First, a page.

The Culling 2 Tanks So Hard That Developers Pull Game From Steam | Gaming
The Culling 2 released last week and, right away, it tanked. After a week of negative reviews and its online player-base dropping into the single digits, The Culling 2’s creators at Xaviant Games have pulled the plug.
According to the studio’s YouTube video announcement today, anyone who purchased the $US20 ($27) game across Xbox One, PS4 and PC is eligible for a refund. The announcement ended with a twist: Rather than try to fix The Culling 2, Xaviant plans to go back and start updating The Culling 1 instead.
In the announcement video, Xaviant director of operations Josh Van Veld said, “one thing that has emerged very clearly for us is that The Culling 2 was not a game that you asked for, and it’s not the game that you expected as a worthy successor to The Culling.”
Without going into the specifics of how the developers had come to that conclusion, Van Veld explained that in an effort to win back fans, the studio would now focus its efforts on reviving the The Culling 1.
The original Culling was an early battle royale attempt with a game show vibe that emphasised melee combat. The Culling 2 had technical shortcomings, but many fans also saw it as having failed to set itself apart from, say, PUBG.
There are currently 157 user reviews for The Culling 2 on Steam, only 14 per cent of which are positive. One reads, “2nd day after release and there are already only 2 players online.” A mod post on the top of the game’s subreddit told players to stay from the game because there were so many bugs.
Last Friday, two days after The Culling 2’s release, the Xaviant Twitter account announced the development team would be doing some soul searching and having a “difficult discussion” about the future of the studio. Presumably, this announcement is the conclusion of those conversations.
Xaviant will pivot back to the first game with a new, free-to-play build called The Calling Day One.
— The Culling (@TheCullingGame) July 13, 2018
“Our immediate goal for The Culling in terms of our first update is to take the October 2017 build that’s live right now and to modify it so that every aspect of the gameplay matches the day one build,” Van Veld explained in the video.
In other words, The Culling, which came out of Early Access on Steam last October, will be going back into development so that Xaviant can make it more like its Early Access version.
Things such as character perks, airdrops, and the original feel and balance of the combat — changes which rubbed many of the game’s early fans the wrong way — will all be returning in the coming months.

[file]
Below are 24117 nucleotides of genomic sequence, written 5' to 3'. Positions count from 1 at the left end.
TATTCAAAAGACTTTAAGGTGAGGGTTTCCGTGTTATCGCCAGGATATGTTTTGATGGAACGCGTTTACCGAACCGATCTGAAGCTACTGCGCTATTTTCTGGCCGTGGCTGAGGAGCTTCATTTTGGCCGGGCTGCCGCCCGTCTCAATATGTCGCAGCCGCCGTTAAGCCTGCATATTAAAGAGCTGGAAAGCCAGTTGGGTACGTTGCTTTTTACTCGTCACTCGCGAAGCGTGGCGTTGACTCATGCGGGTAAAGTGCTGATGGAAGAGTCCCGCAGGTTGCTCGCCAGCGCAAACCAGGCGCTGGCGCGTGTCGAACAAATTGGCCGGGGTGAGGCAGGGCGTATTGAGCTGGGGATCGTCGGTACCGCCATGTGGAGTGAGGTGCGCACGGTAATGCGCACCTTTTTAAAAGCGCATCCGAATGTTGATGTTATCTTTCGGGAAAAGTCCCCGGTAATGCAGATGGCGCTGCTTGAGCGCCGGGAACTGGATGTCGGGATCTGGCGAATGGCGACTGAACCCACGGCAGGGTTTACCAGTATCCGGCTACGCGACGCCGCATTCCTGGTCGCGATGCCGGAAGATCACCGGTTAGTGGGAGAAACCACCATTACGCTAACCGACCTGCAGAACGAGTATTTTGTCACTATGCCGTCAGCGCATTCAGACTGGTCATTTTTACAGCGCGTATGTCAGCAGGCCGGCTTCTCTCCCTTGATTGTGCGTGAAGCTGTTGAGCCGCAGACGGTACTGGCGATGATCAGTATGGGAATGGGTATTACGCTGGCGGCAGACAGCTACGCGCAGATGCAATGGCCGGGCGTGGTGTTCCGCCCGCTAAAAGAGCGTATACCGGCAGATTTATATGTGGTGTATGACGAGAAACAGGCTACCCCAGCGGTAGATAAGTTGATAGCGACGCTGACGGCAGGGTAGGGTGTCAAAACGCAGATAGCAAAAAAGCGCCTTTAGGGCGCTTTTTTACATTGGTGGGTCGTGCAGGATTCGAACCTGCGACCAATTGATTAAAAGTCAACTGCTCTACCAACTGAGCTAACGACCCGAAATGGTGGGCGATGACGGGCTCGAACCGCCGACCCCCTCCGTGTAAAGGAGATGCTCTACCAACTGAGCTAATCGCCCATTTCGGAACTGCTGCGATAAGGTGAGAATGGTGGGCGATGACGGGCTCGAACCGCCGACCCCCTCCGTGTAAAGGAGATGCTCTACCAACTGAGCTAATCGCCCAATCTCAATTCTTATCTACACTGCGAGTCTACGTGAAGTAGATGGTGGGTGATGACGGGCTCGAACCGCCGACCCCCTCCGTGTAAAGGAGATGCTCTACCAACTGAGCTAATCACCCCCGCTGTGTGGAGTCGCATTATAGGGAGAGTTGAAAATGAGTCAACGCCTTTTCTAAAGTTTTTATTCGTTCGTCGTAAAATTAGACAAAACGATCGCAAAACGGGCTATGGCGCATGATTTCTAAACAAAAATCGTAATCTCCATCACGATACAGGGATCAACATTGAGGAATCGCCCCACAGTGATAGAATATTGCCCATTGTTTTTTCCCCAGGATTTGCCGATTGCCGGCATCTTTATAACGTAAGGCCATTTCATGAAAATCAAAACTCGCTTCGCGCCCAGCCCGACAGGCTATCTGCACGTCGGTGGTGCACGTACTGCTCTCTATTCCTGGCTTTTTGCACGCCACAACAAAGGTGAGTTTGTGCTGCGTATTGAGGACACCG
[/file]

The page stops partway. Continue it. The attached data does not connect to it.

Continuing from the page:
This “day one” build, which is the version released in the game client on March 2017, will go up on the test servers in the next couple of days, Van Veld told Kotaku in an email.
Meanwhile, the current build from when the game left Early Access in November will get an update sometime later this year that brings it in line with the day one build. He explained that The Culling won’t go free-to-play until that switch happens.
When it first released in February 2016, The Culling had over 12,000 concurrent players on PC. By the time it left Early Access in November 2017, that number had fallen under 100. Van Veld now believes that, during the game’s time in Early Access, Xaviant tweaked the underlying game too much.
“We took a game that you loved and changed it out from under you, and I want to apologise for that,” Van Veld said in the announcement video. He’s hopeful that this time the studio can strike a better balance.
“The irony is that literally nobody was able to spend more than a week or two with that game because of the rapid pace of development,” he elaborated in his email to Kotaku. “This time around we think we can preserve what made the game strike such a chord when it first launched while still growing and cultivating the experience.”
After development on The Culling abruptly stopped last December, the remaining fans of the game reacted with shock and confusion when, out of nowhere, Xaviant announced a sequel in mid-June, which then came out a month later.
According to Van Veld’s announcement, when The Culling left Early Access, Xaviant wasn’t happy with the game but didn’t see a path forward to fix it, hence The Culling 2. Now, Xaviant has decided the path forward is actually to go back in time.
Despite eventually going free-to-play to help boost the games’ anaemic player counts, it remains to be seen whether this time travel gambit can give The Culling a second life.